It is a sensitive topic with Republicans, who fear that Democrats will use it to try and rein in conservative talk radio, the rise of which followed the scrapping of the doctrine.

In the wake of press reports about Pelosi's comments, Rep. John Boehner (R-Ohio), a longtime foe of the doctrine, said its return would be "nothing less than a sweeping takeover by Washington bureaucrats of broadcast media, and it is designed to squelch conservative speech on the airwaves."

Pelosi's office had not returned calls at press time on what she said, and meant, by her comments to the paper.
This is not good news.

Wednesday, June 11, 2008

I'm Voting Republican

The Selling Off Of America

Chrysler Building on the block.
The New York Post reports:

The latest Big Apple trophy being coveted by oil-rich sovereign wealth funds is the landmark Chrysler Building.

Sources say the super-rich Abu Dhabi Investment Council is negotiating an $800 million deal for a 75 percent stake in the Art Deco treasure that has defined the Midtown skyline since 1930.

The Chrysler assets would be purchased from TMW - the German arm of an Atlanta-based investment fund that's been eager to cash out of its Chrysler stake.

The deal follows last month's sale of the GM Building and three other Macklowe/Equity Portfolio properties for $3.95 billion to a group of investors including the wealth funds of Kuwait and Qatar and Boston Properties.

As part of the Chrysler deal, sources said the Abu Dhabi Investment Council would also get part of the skyscraper's signature Trylons retail prize next door.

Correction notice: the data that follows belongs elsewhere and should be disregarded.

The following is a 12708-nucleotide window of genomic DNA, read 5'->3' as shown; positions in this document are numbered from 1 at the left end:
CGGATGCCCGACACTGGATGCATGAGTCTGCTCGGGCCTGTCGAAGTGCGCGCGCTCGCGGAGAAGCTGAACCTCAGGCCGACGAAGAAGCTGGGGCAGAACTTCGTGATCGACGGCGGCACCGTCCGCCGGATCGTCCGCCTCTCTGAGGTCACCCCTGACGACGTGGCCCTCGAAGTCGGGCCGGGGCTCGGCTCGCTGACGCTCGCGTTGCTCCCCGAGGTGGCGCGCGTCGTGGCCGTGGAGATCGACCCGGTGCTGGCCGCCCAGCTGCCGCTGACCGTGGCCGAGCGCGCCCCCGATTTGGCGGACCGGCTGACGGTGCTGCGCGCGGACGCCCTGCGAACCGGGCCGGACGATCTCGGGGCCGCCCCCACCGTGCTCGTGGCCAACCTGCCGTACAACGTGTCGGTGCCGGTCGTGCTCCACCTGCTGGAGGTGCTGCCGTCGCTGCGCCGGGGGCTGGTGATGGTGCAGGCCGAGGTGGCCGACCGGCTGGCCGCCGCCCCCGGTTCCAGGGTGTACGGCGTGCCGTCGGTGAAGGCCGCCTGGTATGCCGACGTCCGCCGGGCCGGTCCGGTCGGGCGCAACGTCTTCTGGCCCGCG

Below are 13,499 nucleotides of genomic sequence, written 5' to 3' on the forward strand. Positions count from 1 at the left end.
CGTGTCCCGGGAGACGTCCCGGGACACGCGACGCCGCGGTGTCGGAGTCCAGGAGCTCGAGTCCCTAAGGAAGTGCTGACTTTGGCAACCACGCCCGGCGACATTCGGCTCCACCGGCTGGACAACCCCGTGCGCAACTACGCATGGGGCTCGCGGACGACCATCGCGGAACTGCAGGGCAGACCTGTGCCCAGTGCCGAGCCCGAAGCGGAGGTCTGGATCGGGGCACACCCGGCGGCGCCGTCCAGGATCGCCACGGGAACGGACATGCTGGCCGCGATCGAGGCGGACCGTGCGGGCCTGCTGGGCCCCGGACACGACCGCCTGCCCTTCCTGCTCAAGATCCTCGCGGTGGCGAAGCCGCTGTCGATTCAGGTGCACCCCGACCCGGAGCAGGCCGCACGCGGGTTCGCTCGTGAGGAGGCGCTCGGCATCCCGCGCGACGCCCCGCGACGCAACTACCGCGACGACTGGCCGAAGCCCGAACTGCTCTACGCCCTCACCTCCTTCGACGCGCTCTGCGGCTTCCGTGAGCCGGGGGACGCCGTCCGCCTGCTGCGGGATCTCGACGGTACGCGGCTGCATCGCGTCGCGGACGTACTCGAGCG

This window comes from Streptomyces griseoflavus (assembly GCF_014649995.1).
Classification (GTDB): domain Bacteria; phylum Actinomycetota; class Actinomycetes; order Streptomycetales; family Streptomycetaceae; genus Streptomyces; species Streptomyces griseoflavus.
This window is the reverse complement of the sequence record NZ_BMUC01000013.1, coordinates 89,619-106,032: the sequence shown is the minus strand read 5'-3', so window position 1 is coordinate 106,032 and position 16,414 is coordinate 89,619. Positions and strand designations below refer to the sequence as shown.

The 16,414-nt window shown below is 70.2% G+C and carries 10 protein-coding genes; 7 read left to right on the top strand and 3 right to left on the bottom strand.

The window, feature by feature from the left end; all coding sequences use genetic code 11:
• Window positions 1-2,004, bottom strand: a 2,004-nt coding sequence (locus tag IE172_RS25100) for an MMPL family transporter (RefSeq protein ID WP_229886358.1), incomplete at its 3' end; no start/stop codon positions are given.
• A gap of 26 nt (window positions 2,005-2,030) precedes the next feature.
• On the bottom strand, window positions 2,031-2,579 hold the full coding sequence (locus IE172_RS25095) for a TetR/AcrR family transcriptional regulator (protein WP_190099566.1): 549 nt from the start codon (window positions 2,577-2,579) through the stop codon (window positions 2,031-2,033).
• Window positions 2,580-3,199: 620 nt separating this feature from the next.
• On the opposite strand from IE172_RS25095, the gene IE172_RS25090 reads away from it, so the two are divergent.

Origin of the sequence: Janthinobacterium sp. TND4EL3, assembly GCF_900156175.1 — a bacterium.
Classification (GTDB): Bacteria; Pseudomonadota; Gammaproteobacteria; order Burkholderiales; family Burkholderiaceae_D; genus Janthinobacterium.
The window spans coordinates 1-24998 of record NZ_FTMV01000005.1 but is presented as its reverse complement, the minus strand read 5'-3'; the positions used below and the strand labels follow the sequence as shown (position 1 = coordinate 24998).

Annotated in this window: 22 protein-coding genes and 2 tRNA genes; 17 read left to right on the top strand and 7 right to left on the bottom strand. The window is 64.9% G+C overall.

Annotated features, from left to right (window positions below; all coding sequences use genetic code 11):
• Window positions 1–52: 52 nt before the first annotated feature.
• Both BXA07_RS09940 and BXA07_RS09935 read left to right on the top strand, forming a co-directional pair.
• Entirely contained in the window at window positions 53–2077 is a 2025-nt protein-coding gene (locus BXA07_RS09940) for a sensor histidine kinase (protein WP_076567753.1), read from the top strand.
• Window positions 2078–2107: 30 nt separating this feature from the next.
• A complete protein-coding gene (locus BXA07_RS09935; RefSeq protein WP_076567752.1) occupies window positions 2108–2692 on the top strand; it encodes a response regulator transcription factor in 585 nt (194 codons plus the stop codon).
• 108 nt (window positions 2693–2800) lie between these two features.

Tishman Speyer Properties owns the remaining 25 percent stake in the Chrysler Building and operates the landmark at 405 Lexington Ave., along with the Trylons and the newer next door neighbor at 666 Third Ave.

The Trylons space also involves retail portion, which includes the Capital Grille steakhouse and a Citibank branch.

The buildings sit on land owned by Cooper Union, which leased it in a long-term arrangement to others and uses the payments to support tuition for its students.
Recently Tishman Speyer obtained a 150-year extension of the ground lease.

Sources say the deal would leave Tishman Speyer in charge of the building, with the Abu Dhabi fund essentially acting as a silent partner.

Abu Dhabi has also partnered with Tishman Speyer in other deals around the world, sources said. Since TMW and Tishman Speyer sold 666 Fifth Ave. to Kushner Companies for $1.8 billion last year, the Atlanta group began informing the real estate community that it was ready to cash out in the landmark Chrysler Center, as well.

None of the principals involved in the deal had any comment.

Boston Properties closed on its purchase of the GM Building on Monday with investment partners Kuwait and Qatar, and will complete the purchase of three other former Macklowe properties over the next few months.

Developer Harry Macklowe was forced to sell the assets after taking a personal loan on the GM Building and other family assets to raise nearly $7 billion to buy a city package of former Equity Office buildings.

The credit markets tanked right after completing that deal in July and Macklowe was unable to refinance the short-term debt causing him to sell the four buildings to Boston Properties and return the Equity portfolio to lender Deutsche Bank.